Attractive twenty year-old college sophomore Margot (Emilia Jones, "CODA") notes an older man in the lobby of the art house cinema where she works and attempts to flirt by noting the rarity of his Red Vines purchase. Robert (Nicholas Braun, 'Succession's' cousin Greg) will ask ‘concession stand girl’ for her number and charm her with his witty texts and the revelation that he is a “Cat Person.”
Laura's Review: C+
While director Susanna Fogel ("The Spy Who Dumped Me") has shepherded two good performances from her leads, she and writer Michelle Ashford’s (TV's 'Masters of Sex') adaptation of Kristen Roupenian's sensational 2017 short story expands it in all the wrong directions, creating an irrecoverable imbalance and rendering Margot a complete lunatic. They’ve chosen a perfect Margaret Atwood quote to kick off their story of male/female mating perspectives (‘Men are afraid women will laugh at them. Women are afraid men will kill them.’), but overemphasized the latter half of that equation.
The film begins with an obvious embellishment, a presumably abandoned friendly Rottweiler Margot tries to rescue from an oncoming rainstorm. When a dorm denizen objects, the dog goes out and Margot has a nightmare, the dog having turned murderous. A scarcely mentioned but pivotal roommate in the story turns into Taylor (Geraldine Viswanathan, "Blockers," "The Beanie Bubble") here, a manifestation of Margot's worst fears who even she objects to but who adds to the adaptation’s over-emphasis on violence and danger.
The film has also been opened up in some interesting ways, Margot studying under Dr. Enid Zabala (Isabella Rossellini, delightfully expanding on her ‘Green Porno’ persona as an insect sex researcher here), Robert given therapist Dr. Resnick (Fred Melamed, "A Serious Man") as receptacle for his inner thoughts. The story’s cinematic background has been made more specific, Robert now a Harrison Ford fan, a device used to explain his sexual awkwardness. A pet peeve of mine is that texting shown in movies is often difficult if not impossible to read, but cinematographer Manuel Billeter (TV’s ‘Jessica Jones’) keeps those cell phone screens clearly visible in a film where texts are crucial to the plot.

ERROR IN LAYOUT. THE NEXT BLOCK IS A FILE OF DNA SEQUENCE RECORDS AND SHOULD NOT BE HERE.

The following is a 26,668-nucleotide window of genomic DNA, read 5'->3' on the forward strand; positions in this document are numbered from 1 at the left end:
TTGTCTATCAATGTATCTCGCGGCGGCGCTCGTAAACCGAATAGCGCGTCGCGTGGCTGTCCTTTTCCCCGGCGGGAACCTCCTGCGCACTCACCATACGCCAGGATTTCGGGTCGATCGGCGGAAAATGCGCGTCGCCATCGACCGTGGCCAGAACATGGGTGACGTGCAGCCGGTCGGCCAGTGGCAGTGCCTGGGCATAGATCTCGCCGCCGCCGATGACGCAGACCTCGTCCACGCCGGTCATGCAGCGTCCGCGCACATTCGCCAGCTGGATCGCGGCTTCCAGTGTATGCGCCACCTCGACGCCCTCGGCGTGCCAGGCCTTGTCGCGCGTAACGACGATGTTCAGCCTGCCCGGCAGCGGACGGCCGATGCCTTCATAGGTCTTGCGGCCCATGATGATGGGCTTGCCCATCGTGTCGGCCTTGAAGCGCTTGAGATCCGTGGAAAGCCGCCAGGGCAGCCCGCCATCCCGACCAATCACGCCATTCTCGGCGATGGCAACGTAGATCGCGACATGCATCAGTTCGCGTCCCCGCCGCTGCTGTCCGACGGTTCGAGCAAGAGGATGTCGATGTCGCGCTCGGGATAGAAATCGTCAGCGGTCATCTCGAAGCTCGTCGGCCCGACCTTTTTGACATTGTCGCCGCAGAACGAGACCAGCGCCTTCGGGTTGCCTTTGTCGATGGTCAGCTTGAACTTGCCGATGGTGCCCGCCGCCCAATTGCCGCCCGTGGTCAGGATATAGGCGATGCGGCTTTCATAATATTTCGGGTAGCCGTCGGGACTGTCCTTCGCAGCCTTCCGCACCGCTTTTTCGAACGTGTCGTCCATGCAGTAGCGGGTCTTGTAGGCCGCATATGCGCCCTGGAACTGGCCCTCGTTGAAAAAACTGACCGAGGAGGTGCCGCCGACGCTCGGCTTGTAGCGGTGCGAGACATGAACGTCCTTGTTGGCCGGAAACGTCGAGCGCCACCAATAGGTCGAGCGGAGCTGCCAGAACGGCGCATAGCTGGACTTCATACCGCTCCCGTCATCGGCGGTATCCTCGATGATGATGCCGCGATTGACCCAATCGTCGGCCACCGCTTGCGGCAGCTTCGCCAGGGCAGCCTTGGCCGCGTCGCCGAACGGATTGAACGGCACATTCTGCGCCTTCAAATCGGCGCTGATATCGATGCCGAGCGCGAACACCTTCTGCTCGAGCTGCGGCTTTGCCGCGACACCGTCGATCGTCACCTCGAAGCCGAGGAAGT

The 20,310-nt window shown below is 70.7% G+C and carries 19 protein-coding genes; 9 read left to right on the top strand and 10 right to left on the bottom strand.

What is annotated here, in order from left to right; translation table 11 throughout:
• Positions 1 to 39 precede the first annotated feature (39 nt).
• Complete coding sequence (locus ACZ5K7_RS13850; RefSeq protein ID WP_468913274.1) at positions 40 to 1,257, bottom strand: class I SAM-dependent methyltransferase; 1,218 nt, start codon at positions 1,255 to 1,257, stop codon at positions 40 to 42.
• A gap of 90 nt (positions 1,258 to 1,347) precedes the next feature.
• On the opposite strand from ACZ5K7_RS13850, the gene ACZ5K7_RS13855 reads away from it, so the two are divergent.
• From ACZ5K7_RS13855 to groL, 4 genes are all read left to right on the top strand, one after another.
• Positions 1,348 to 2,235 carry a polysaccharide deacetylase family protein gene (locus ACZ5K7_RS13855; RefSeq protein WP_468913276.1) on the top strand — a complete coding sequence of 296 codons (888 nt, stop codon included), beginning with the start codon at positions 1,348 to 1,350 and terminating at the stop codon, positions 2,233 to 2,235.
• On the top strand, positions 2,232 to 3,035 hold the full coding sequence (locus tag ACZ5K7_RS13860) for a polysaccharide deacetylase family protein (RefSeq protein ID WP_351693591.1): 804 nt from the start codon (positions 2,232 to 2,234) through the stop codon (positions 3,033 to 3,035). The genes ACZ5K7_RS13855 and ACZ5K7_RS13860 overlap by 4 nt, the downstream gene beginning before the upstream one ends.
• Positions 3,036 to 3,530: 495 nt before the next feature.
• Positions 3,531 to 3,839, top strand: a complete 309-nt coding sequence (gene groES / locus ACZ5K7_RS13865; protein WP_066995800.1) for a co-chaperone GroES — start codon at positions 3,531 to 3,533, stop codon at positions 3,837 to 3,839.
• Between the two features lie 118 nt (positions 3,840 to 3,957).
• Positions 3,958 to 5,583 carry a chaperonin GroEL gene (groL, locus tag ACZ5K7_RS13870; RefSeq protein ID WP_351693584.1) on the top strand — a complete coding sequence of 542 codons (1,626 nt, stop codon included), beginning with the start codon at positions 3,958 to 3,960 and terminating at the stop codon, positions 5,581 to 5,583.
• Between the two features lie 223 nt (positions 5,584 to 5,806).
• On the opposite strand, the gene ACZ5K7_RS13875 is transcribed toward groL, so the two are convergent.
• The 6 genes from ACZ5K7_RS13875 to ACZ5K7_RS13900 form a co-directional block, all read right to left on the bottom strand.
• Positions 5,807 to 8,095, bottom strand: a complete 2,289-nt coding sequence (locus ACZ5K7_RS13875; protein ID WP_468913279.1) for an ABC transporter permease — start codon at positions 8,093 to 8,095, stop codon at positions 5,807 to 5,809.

The film begins to go off the rails when Margot goes home on break, her mother Kelly (Hope Davis) pushing her into dueting on a cringey rendition of ‘My Heart Belongs to Daddy’ for dad’s 60th, a scene which merely renders both sexual objects, Margot a particularly inappropriate one. The story rebounds with its climax, Margot’s vulnerability after being refused entry to a bar turning into a regretted seduction, one which Billeter treats like a horror movie, Braun looming over Jones like an intently focused beast. But when the back pedaling begins, Margot trying to recognize Robert’s good qualities by letting him down lightly, the filmmakers overturn those initial efforts to such a ridiculous degree it is impossible to continue to see both sides. Even here, Billeter remains an asset, his horror film angles particularly effective as Margot is dragged through a dog door.
Jones is very effective as the hopeful romantic, delighting in and over analyzing every text response or delay, reveling in her youthful sexual power, growing anxious during silences. Braun suggests everything Margot projects onto him, the fast wit, the lower brow intellectual tastes, the gentlemanly protector, the porn-addicted aggressor, the potential murderer. They appear to have gotten the assignment far more than Ashford has, despite her attempt to tie her climax back to Margot’s anthropological studies. The film’s production design capably creates a college town, Robert’s home both neat enough to inspire admiration while dark enough to suggest hidden horrors.
While the short story ended on a chilling text which would also have been the perfect place to end the film as well, watch for the late breaking appearance of Michael Gandolfini ("The Many Saints of Newark") to take the film right back to where it started. “Cat Person” is a frustrating experience, a film with evident potential squandered by poor narrative choices.
Robin's Review: C+
Rialto Pictures released "Cat Person" in NY theaters on 10/6/23, expanding in subsequent weeks. Click here for play dates.